Why Are Games So Expensive?

Games are expensive, there are no two ways about it, but there are a number of reasons why they are so expensive and why the price keeps increasing. Whilst knowing why they are expensive won’t make it any easier on the wallet, hopefully it will make it more bearable when you know where the money is going. For the most part, indie games and games with small production teams will remain cheap due to their low overheads, so this breakdown will mostly be focused on the more expensive AAA games.

Games Are More Complex Than Ever

The short answer to the question of why games are so expensive is that games are much more complex now than they have ever been, and that is likely to continue into the future. Even the biggest games of the early generations could be done by a handful of people, a modern AAA game can require a team of hundreds working for years. A great example of the difference between old and new games is Final Fantasy 7. The original game was one of the most expensive projects at the time, taking between 100-150 people a year to make at a cost of $48 million. In comparison, the Final Fantasy 7 Remake took 5 years from the first trailer to release, at the estimated cost of $200 million or more, and only covers a fraction of the original game.

FF7 vs the remake, a much more expensive game.
Final Fantasy 7 – Original vs Remake

The reason for this is partly due to the size of the games, the level of detail, and the fact that games require more specialized roles to further increase the quality of what is produced. As games get more visually realistic, more bespoke assets are needed to make environments seem real, whilst a plain barrel might have been used across the game previously, they may need to be changed based on the type of environment they are in.

More Tools And Programs Are Needed

Due to the complexity of the games, a whole host of tools are needed to produce the quality expected today. From engines able to produce accurate lighting and rendering, to fairly new programs such as the Substance Suite which allow artists to create more realistic materials. There are also lots of third-party tools to help do tiny things that can easily be skipped over, such as tools to manage reference material or correct the face normals, the technical stuff that the end-user won’t notice unless it’s broken.

Substance painter - a fairly new game development tool.
Substance Painter – Algorithmic

Whilst some of the smaller tools are free to use, most of them, especially the big programs, come at a cost, either a subscription paid throughout the development, normally per person, a large upfront cost, also normally per person, a cost based on how many platforms the game will be released on, or a cost based on the income of the released product. Whilst it is possible for a big company to recreate most of the tools, some would take years and cost much more than paying the up-front cost, either way, there’s a lot of costs involved with programs.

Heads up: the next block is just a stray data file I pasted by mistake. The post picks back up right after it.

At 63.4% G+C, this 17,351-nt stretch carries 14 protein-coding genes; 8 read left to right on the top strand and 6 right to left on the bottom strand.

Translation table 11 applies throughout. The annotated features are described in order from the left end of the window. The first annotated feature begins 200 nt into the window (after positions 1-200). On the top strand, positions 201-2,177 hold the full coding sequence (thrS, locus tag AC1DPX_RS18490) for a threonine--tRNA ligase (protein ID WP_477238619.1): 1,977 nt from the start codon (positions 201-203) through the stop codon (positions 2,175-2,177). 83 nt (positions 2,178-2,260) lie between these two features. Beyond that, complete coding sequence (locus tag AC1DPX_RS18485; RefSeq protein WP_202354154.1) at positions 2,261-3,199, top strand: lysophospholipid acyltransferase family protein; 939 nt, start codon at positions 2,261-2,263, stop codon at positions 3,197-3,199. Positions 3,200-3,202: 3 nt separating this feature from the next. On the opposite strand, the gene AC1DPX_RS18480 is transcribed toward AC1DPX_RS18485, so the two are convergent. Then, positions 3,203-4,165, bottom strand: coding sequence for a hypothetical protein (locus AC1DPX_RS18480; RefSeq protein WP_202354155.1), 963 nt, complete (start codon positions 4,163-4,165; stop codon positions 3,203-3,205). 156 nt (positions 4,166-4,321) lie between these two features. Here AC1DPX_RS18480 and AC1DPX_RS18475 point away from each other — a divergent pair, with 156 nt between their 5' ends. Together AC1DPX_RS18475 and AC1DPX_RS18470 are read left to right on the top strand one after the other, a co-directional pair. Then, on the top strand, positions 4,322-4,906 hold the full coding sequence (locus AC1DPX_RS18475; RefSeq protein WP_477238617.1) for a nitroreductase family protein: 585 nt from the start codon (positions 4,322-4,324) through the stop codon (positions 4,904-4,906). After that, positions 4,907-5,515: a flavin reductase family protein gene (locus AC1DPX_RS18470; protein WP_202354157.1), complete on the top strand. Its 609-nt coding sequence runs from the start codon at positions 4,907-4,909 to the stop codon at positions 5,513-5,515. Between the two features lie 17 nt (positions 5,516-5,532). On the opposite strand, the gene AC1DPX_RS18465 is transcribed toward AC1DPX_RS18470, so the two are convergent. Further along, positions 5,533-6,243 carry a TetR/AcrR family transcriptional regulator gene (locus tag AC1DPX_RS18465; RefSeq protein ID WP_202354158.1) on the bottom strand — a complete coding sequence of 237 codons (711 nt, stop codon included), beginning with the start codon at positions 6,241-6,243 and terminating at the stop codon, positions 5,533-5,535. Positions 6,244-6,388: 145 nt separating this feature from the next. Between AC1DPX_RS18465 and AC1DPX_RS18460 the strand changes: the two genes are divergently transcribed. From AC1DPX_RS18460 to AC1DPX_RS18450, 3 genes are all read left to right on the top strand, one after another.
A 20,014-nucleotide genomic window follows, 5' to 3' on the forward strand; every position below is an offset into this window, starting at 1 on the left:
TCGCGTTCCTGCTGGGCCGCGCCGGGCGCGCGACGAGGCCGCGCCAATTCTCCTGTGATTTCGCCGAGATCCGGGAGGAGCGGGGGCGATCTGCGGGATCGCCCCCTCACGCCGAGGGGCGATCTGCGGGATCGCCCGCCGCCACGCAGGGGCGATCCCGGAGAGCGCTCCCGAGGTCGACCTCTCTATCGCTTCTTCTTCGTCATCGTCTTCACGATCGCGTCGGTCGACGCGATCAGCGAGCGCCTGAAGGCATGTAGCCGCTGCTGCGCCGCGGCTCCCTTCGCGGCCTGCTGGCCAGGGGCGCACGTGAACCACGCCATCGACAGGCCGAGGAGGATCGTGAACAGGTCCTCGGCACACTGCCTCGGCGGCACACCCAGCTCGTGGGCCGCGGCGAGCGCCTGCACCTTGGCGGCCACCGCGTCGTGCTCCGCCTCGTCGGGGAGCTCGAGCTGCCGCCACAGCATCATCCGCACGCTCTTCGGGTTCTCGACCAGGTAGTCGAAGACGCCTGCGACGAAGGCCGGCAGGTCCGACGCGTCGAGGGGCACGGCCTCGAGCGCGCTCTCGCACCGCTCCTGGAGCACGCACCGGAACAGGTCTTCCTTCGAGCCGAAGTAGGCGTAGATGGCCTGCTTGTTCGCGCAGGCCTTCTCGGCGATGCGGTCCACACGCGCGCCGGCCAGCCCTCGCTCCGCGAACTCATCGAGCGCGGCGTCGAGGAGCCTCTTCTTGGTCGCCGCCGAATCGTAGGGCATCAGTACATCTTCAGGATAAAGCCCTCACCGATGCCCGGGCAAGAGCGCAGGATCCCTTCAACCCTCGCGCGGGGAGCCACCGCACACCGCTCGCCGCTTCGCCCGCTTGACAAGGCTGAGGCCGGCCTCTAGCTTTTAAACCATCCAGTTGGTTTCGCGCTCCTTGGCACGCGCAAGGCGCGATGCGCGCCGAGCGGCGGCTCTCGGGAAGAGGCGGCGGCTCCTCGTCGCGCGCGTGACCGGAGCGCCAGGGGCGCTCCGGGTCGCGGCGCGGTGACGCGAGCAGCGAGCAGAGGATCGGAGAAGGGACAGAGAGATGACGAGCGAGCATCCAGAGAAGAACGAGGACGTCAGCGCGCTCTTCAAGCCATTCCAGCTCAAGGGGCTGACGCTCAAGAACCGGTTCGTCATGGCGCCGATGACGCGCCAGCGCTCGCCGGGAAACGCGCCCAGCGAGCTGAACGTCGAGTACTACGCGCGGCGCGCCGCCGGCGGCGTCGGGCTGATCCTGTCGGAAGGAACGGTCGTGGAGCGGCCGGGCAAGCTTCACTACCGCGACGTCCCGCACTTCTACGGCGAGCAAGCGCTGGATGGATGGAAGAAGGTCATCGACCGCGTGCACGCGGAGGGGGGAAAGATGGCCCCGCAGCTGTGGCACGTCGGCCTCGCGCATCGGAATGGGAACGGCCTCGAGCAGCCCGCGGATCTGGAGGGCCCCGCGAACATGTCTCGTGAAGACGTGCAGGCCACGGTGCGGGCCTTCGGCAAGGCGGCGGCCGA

Higher Skill Levels And More Specialized Roles

Due to how complicated games have become, people need more and better skills than they would have previously. The majority of new game developers will have a university degree (but not all of them) as it is skill labor, so as the experience and knowledge goes up, so does the cost of employment. Couple that with the fact that teams are bigger than ever, and the price rises exponentially.

Programmer working.
Photo by ThisIsEngineering from Pexels

Another part of this is specialization. Gone are the days where you would have a handful of programmers and a handful of artists in a room. Now you need graphics programmers, material artists, character artists, creature animators, the list goes on. Each role needs specialists because of the enormity of the task and the level of difficulty. Specialists are often highly sought after as there are not many and in high demand, this again pushes up the price of employing and maintaining these employees.

Outsourcing Work

Outsourcing work is generally considered cost-cutting, usually hiring people in a country with lower wages as a way to offset the cost, and that is certainly something that happens with bigger titles. Outsourcing is also used for highly specialist roles. Whilst big companies may be able to produce the majority of their work in their studios, for a lot of companies it is either not feasible or too expensive to set up all of the equipment and hire all of the specialists, or if a company that focuses entirely on industry-leading work it makes sense to outsource work to the best.

Teaching work.
Photo by Jonathan Borba from Pexels

Whilst practically any work can be outsourced, the most common areas are the most complicated or difficult to get right, or the ones that require custom equipment or technology. An example of this is characters, which are becoming increasingly realistic, facial animation systems to simulate the intricacies of the muscle movements and creases, and motion capture, both of the body and the face. There are companies that can do all of these things, but the jobs are becoming so complicated that each of these roles has entire companies built around doing them.